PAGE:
Here are some things that have helped me cut my grocery bill in half with (a little bit) less sting and a few things I plan to implement which I know will ease the transition even more:
~ Biggest, most helpful change so far has been NOT grocery shopping every week. We get paid bi-weekly, so now I shop bi-weekly. On library day (on off weeks) I do go to a local store to pick up gallons of milk- we go through three or four a week and my fridge couldn't accomodate two week's worth.) Being in stores half the time helps me to save half the money, I can assure you.
~ Stick to the stores you must go to. I used to love grocery day. Go to Aldi. Go to Walmart for what I couldn't get at Aldi. Go to Target because it is right across the way and I LOVE Target. Maybe, if there is time and the kids are cooperating, let's go to the craft store and take a gander there. And while I am out....
You and I both know if you shop like that, you are looking for things to buy. I would walk out of each store with SOMETHING (even something small) but rarely anything NECESSARY. And I had grocery day every week back then, so I was shopping around a lot.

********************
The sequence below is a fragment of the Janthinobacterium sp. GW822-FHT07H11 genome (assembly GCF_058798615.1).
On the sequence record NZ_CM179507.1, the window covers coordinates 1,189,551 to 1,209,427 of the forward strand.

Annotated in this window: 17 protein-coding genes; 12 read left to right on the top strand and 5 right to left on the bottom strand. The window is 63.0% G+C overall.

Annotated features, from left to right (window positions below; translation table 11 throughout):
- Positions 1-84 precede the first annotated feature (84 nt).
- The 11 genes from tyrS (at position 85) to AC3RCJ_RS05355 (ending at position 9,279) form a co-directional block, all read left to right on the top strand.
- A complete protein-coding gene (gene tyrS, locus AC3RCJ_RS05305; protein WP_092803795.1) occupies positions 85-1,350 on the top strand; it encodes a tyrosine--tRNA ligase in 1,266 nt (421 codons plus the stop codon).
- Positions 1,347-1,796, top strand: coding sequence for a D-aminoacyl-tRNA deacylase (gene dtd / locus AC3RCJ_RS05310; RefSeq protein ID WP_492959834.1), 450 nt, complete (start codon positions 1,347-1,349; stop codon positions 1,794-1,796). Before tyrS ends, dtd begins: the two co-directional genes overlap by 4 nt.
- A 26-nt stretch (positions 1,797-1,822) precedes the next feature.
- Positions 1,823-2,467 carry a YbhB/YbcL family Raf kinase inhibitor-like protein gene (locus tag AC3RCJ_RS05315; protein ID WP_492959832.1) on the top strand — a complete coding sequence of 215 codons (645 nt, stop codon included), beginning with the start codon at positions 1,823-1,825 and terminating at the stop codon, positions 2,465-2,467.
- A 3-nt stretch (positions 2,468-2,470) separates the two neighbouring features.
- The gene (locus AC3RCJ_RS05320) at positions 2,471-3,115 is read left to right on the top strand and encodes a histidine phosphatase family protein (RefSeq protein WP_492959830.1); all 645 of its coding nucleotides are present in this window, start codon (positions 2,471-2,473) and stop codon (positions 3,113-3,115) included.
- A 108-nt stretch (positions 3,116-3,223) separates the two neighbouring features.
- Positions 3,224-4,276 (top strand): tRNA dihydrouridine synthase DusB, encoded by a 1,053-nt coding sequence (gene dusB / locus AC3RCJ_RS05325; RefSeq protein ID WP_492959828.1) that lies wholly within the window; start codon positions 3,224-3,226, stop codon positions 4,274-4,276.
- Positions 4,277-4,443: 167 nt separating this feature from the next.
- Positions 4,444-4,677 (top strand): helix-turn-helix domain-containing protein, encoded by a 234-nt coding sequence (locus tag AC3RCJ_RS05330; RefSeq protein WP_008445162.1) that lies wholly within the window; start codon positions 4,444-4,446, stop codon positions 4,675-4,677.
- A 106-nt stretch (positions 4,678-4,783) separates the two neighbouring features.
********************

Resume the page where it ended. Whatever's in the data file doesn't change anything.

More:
~ Write a list of items you need from each store and do.not.deviate.
~ From the above, you'll probably guess this one: Plan your menu! I make a two week menu plan and stick with it.
~ Use from your 'stores'. If any of you "puts up food" (freezing, canning, dehydrating) you probably already understand this dilemma. Sometimes you forget you have something. Five years later, you find a freezer-burned ham at the bottom of your freezer. Even if you don't often freeze or can, I am sure you have found something at the back of your cupboard that you had long since forgotten you had. While I make up my menu plan, I try to use up things I know I have stored up. You don't need to buy hamburger and beans for chili if you could whip up some zucchini soup instead, from ingredients you already have on hand.
(This, incidentally, helps immensely as I am also trying to be more hospitable having company over for supper. Before, I would look for yummy things to make and buy ingredients for it. Now, I have been looking at what I have on hand and making meals based on that. I can tell you, the company hasn't minded one bit!)